Happy Comic Release Day! Welcome to another installment of GeekMom Comic Book Corner, where we recap our adventures in comics for the week. This week, we take a look at how Logan became Wolverine, a horror story by the current writer of Fearless Defenders, and a superhero story inspired by long-ago female aviators.
Dakster Sullivan — Wolverine: Origin
Wolverine is one of my favorite characters in the Marvel universe. As a child, I looked forward to seeing him kick butt in the animated series, X-Men. As an adult, I enjoyed seeing him fleshed out by Hugh Jackman on the big screen. I was curious about his lack of history. It wasn’t the character’s fault, because he can’t remember it himself. After reading Wolverine: Origin I’m starting to realize why.
The story takes us to Logan’s childhood. Back to the days when he was known as James Howlett, the youngest son in a rich family. His older brother died young, but they never say how. The mother is reclusive and keeps to herself and her housemaid. The father is constantly pushed around by his father, who never lets him forget who made the family fortune to begin with.
Rose, a young girl who’s parents died from a sickness, is James’ companion. We meet the groundskeeper, Logan and his son, who goes by the name of Dog. I can’t help but see the resemblance between Logan and James as an adult. It’s an interesting twist to the story.
The three children become friends, but unfortunately, it doesn’t last. As they get older, each of them starts to find a new path and grow in ways that will define them into adulthood.
Over time, a tragedy occurs and eventually, Rose and James are left on their own. We learn how James takes on the name of Logan and we get to see him grow into the character we know and love today.
I enjoyed reading how Logan became the man he is now and watching him begin to embrace who and what he is. If you are a fan of Wolverine, this is a great book to check out. Wolverine: Origin collects Origin (2006) issues #1 thru 6 and is written by Paul Jenkins, Joe Quesada and Bill Jemas , with art by Andy Kubert. In addition to reading the story, look for it on BluRay and DVD from Marvel Knights Animation this July.
Curious to know what I’m pulling this week? Check out my pull list on Comixology.
Kelly Knox – The Sixth Gun, Book 1: Cold, Dead Hands (Oni Press)
Horror and Western are two genres I almost never read, but after becoming a fan of Cullen Bunn’s Fearless Defenders, I wanted to give his original series The Sixth Gun a try. The fact that I finished it and I’m thinking of reading more is a testament to the compelling, unique story and world he has created. (Seriously, I never read horror anymore, so it’s somewhat amazing that I enjoyed this book.)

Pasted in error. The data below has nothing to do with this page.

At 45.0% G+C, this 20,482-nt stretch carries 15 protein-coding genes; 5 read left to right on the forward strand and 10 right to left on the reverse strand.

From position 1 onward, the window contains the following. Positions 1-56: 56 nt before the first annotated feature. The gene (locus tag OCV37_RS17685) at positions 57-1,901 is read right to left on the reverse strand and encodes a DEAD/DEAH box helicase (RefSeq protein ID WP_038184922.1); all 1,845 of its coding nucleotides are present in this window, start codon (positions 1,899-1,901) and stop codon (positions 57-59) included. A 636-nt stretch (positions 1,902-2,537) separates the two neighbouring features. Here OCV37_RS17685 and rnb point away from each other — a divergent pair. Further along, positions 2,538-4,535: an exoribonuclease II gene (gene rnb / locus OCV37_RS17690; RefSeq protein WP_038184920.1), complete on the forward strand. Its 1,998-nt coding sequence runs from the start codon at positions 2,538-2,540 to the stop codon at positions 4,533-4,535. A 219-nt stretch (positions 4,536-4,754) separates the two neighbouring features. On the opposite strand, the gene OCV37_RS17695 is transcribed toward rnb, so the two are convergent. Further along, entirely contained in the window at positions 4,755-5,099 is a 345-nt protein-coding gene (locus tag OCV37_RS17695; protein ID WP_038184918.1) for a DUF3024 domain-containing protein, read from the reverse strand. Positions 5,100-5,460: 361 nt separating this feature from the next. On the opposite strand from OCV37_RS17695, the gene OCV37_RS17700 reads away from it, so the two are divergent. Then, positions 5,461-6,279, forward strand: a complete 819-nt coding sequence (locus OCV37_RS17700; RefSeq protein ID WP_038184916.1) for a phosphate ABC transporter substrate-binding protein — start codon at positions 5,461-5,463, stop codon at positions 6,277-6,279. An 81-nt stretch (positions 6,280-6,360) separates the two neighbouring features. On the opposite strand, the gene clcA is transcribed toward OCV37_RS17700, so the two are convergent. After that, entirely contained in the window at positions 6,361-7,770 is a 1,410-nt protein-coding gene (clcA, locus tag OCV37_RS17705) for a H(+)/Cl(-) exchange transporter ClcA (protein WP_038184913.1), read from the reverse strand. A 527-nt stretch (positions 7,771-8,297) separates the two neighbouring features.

The Sixth Gun, Book 1: Cold, Dead Hands tells the tale of six pistols imbued with otherworldly, devastating power. The sixth gun – the most powerful – falls into the hands of an innocent woman, and she is chased by a demonic man who wants to claim the pistol for himself. The mysterious anti-hero Drake Sinclair comes to her aid – but she’s not sure she wants his help.
The Sixth Gun was recently filmed as a pilot for a SyFy mini-series, but unfortunately NBC passed. A petition is currently in progress to help the series find a home. If the television series can capture the dark and macabre atmosphere artist Brian Hurtt imbued the comic book with, it will be an unforgettable show.
Corrina–Captain Marvel Volume 1: In Pursuit of Flight by Kelly Sue DeConnick and art by Emma Rios and Dexter Soy
Years ago, I read and reviewed a book that has stuck with me: Amelia Earhart’s Daughters: The Wild and Glorious Story of American Women Aviators from World War II to the Dawn of the Space Age. It detailed the history of female aviators in the U.S. military, particularly as test pilots and transport pilots for the U.S. Army Air Force, and, later, of the female aviators tested by the fledging U.S. Space program. The Women in Space program was quashed in Congress and probably never had a chance in those times but these women continued to inspire.
This new beginning for Carol Danvers, once Ms. Marvel, seemed like a fictional version of the story of those female flyers in World War II. It’s a love letter from Carol to those who inspired her to fly, and while that would be fascinating to read all by itself, it’s also a fun time travel story in which Carol has to reclaim her own legacy and powers, even overcoming one of her personal heroes. For comic readers, there are dogfights, alien spaceship fights. flights into space, and a terrific re-creation of a flight in an antique plane that’s not all it seems.
Like it’s non-fiction predecessor, this new start for Carol Danvers is going to stick with me for a long time.
Looking for something else, readers? Check out this week’s listed books:
|Danger Girl Trinity #2 (Of 4)
Definitive Flash Gordon And Jungle Jim Vol. 3 HC
Doctor Who Prisoners Of Time #5 (Of 12)
G.I. JOE #4
G.I. JOE Field Manual Vol. 2 SC
Jericho Season 4 #3 (Of 5)
Jinnrise #5 (Of 5)
Kill Shakespeare The Tide Of Blood #4 (Of 5)
My Little Pony Micro-Series #4 (Of 6)(Fluttershy)
Popeye Classics #10
Star Trek #21
Star Trek Classics Vol. 4 Beginnings TP
Teenage Mutant Ninja Turtles #22
Transformers More Than Meets The Eye #17
Transformers Prime Beast Hunters #1
Transformers The IDW Collection Vol. 8 HC
True Blood Vol. 5 Shake For Me HC
|Amala’s Blade #2 (Of 4)
Angel And Faith #22
B.P.R.D. Vampire #3 (Of 5)
Dragon Age Until We Sleep #3 (Of 3)
King Conan The Hour Of The Dragon #1
Last Of Us American Dreams #2 (Of 4)
Star Wars Omnibus Wild Space Vol. 1 TP
Acronym Key: VC = Variant Cover / HC = Hard Cover / TP = Trade Paperback / CP = Combo Pack / PE = Premier Edition / DE = Deluxe Edition